Pushing a long view of benefits for Boston, Olympic organizers released the highly anticipated updated plans for the city’s $4.6 billion bid for the Summer Games this morning.
Boston 2024, the group charged with planning and promoting the Games, called the release Bid 2.0. It came amid skepticism statewide about the cost to taxpayers and impact on residents and calls from Gov. Charlie Baker for answers on funding and planning.
The lengthy documents, unveiled at the Boston Convention and Exhibition Center, focused especially on two major projects in Widett Circle and Columbia Point, spanning more than 110 acres expected to cost roughly $4 billion, paid for by private developers.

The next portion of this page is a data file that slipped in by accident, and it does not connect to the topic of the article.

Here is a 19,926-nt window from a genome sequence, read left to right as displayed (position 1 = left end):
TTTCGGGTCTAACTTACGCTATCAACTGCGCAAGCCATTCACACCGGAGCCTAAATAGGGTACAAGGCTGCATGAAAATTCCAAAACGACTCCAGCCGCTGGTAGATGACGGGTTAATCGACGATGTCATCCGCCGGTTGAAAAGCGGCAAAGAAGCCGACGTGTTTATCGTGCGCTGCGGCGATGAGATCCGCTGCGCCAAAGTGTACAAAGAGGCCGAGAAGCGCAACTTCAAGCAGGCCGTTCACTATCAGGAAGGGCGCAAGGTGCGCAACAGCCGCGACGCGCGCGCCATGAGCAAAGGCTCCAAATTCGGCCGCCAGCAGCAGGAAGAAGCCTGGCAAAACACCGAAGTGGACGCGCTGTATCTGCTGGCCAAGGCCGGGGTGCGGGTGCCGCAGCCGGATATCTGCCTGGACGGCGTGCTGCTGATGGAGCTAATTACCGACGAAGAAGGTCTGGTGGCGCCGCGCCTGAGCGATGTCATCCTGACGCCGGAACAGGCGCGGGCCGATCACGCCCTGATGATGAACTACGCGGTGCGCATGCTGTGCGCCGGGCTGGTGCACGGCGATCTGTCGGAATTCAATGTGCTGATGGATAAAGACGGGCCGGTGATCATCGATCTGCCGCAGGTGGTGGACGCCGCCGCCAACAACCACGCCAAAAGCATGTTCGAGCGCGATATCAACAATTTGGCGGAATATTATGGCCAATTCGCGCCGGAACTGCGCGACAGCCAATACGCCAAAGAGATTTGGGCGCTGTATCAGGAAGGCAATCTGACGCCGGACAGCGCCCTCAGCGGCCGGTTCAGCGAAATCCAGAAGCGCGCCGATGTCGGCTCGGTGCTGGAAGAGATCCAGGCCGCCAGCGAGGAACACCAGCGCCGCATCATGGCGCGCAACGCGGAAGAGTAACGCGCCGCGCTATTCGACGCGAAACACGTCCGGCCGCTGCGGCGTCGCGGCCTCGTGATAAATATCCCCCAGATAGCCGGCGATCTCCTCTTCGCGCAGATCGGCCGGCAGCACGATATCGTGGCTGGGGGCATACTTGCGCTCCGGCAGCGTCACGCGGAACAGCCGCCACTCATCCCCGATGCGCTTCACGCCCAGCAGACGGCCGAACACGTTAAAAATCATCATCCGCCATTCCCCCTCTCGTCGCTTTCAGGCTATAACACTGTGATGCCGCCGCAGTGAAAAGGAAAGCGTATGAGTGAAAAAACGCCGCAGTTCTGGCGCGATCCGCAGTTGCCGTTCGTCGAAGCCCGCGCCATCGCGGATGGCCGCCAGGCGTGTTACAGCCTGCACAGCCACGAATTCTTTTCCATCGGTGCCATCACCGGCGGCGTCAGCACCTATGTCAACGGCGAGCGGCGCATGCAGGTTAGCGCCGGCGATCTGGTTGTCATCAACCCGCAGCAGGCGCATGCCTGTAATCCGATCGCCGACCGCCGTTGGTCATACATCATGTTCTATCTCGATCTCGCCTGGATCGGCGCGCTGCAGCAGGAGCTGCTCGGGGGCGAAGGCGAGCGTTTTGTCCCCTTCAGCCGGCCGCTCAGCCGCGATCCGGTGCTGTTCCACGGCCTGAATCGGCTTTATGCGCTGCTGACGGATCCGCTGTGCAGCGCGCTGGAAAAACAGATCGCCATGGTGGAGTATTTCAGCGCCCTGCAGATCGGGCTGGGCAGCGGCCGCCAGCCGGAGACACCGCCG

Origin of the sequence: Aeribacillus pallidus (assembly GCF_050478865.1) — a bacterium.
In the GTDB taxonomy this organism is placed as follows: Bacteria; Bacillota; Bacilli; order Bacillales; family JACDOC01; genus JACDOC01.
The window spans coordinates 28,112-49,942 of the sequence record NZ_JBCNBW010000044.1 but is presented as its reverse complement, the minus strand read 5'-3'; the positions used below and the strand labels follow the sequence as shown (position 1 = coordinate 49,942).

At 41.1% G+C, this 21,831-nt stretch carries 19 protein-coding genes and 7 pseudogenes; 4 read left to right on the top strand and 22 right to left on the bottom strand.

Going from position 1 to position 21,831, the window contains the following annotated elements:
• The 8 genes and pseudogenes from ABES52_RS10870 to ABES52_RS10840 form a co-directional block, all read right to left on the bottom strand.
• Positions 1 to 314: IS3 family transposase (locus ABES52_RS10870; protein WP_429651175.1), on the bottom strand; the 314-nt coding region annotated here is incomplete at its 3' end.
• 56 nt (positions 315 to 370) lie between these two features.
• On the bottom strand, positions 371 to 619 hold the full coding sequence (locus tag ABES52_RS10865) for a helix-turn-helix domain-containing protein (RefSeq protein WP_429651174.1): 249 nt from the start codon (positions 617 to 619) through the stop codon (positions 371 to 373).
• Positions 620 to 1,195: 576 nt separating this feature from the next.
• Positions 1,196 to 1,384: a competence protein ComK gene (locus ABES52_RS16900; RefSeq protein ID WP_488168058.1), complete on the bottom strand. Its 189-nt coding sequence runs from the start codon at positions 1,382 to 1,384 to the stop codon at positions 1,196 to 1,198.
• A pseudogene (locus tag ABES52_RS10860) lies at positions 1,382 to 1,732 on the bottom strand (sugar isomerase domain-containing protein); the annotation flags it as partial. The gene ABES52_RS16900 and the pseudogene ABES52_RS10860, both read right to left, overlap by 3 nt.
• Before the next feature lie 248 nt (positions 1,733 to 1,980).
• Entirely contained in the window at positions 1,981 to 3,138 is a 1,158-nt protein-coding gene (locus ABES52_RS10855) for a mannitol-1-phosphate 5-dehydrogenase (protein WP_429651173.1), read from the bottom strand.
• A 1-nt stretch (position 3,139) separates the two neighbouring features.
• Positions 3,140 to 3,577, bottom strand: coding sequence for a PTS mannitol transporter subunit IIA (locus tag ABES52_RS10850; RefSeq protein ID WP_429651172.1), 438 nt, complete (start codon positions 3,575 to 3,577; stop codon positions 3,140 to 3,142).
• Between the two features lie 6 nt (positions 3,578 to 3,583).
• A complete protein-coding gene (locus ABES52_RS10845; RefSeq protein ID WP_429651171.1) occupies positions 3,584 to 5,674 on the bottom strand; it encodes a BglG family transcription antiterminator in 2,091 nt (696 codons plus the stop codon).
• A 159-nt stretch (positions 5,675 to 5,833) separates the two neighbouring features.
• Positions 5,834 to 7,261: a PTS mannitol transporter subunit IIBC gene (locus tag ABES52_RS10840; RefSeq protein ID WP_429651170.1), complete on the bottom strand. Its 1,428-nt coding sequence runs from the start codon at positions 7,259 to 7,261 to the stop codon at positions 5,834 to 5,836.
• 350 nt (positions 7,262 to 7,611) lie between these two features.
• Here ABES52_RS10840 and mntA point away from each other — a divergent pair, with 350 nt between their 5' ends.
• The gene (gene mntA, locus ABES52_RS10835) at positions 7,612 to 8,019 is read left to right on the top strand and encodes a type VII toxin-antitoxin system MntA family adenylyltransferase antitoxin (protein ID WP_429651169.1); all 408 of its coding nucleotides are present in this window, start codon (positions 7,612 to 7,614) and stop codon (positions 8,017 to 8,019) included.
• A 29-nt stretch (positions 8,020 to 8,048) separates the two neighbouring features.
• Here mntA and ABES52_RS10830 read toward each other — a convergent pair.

Plans, not by any means final, would see events concentrated in Boston but also in areas outside the city, including boating events on the Deerfield River and in New Bedford, soccer at Gillette Stadium and shooting in Burlington.
In the city, major plans included a build on Franklin Park for horse jumping and dressage and improvements to the aging White Stadium.
Organizers claimed the games would end with a $210 million surplus and bring big change for the better.
“This is going to bring a lot of jobs and a lot of housing and a lot of great things to the region,” Steve Pagliuca, chairman of Boston 2024, said in a speech at Monday's meeting.